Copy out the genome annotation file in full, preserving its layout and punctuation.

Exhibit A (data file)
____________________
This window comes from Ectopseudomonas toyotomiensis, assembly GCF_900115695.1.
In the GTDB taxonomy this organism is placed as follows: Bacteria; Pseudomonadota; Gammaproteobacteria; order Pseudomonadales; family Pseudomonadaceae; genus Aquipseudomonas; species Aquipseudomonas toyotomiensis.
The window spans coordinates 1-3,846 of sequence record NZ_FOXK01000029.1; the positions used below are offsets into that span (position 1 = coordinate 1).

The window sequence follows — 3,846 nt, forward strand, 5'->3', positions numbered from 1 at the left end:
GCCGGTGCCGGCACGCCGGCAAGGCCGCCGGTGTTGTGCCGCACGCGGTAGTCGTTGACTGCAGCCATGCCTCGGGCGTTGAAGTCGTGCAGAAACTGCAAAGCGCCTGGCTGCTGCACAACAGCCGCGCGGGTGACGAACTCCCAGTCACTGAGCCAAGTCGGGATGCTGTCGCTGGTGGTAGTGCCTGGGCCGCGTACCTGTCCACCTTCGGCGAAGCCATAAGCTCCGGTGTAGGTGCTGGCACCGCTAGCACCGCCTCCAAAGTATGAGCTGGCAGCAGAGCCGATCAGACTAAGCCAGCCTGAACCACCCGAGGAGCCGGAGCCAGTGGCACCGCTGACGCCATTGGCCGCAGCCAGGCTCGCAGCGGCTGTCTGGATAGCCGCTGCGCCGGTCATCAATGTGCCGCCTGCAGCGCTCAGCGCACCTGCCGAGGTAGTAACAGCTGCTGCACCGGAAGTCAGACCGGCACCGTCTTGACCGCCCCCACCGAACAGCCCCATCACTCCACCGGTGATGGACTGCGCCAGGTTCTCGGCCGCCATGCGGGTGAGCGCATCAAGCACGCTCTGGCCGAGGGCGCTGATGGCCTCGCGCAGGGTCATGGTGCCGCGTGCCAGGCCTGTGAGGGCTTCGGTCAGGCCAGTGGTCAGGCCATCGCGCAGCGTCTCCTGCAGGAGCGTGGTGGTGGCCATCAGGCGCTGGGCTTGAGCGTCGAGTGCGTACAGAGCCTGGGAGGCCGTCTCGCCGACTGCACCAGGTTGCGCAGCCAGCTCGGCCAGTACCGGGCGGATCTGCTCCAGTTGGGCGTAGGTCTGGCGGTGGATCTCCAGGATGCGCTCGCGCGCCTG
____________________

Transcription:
This window comes from Ectopseudomonas toyotomiensis, assembly GCF_900115695.1.
In the GTDB taxonomy this organism is placed as follows: Bacteria; Pseudomonadota; Gammaproteobacteria; order Pseudomonadales; family Pseudomonadaceae; genus Aquipseudomonas; species Aquipseudomonas toyotomiensis.
The window spans coordinates 1-3,846 of sequence record NZ_FOXK01000029.1; the positions used below are offsets into that span (position 1 = coordinate 1).

The window sequence follows — 3,846 nt, forward strand, 5'->3', positions numbered from 1 at the left end:
GCCGGTGCCGGCACGCCGGCAAGGCCGCCGGTGTTGTGCCGCACGCGGTAGTCGTTGACTGCAGCCATGCCTCGGGCGTTGAAGTCGTGCAGAAACTGCAAAGCGCCTGGCTGCTGCACAACAGCCGCGCGGGTGACGAACTCCCAGTCACTGAGCCAAGTCGGGATGCTGTCGCTGGTGGTAGTGCCTGGGCCGCGTACCTGTCCACCTTCGGCGAAGCCATAAGCTCCGGTGTAGGTGCTGGCACCGCTAGCACCGCCTCCAAAGTATGAGCTGGCAGCAGAGCCGATCAGACTAAGCCAGCCTGAACCACCCGAGGAGCCGGAGCCAGTGGCACCGCTGACGCCATTGGCCGCAGCCAGGCTCGCAGCGGCTGTCTGGATAGCCGCTGCGCCGGTCATCAATGTGCCGCCTGCAGCGCTCAGCGCACCTGCCGAGGTAGTAACAGCTGCTGCACCGGAAGTCAGACCGGCACCGTCTTGACCGCCCCCACCGAACAGCCCCATCACTCCACCGGTGATGGACTGCGCCAGGTTCTCGGCCGCCATGCGGGTGAGCGCATCAAGCACGCTCTGGCCGAGGGCGCTGATGGCCTCGCGCAGGGTCATGGTGCCGCGTGCCAGGCCTGTGAGGGCTTCGGTCAGGCCAGTGGTCAGGCCATCGCGCAGCGTCTCCTGCAGGAGCGTGGTGGTGGCCATCAGGCGCTGGGCTTGAGCGTCGAGTGCGTACAGAGCCTGGGAGGCCGTCTCGCCGACTGCACCAGGTTGCGCAGCCAGCTCGGCCAGTACCGGGCGGATCTGCTCCAGTTGGGCGTAGGTCTGGCGGTGGATCTCCAGGATGCGCTCGCGCGCCTG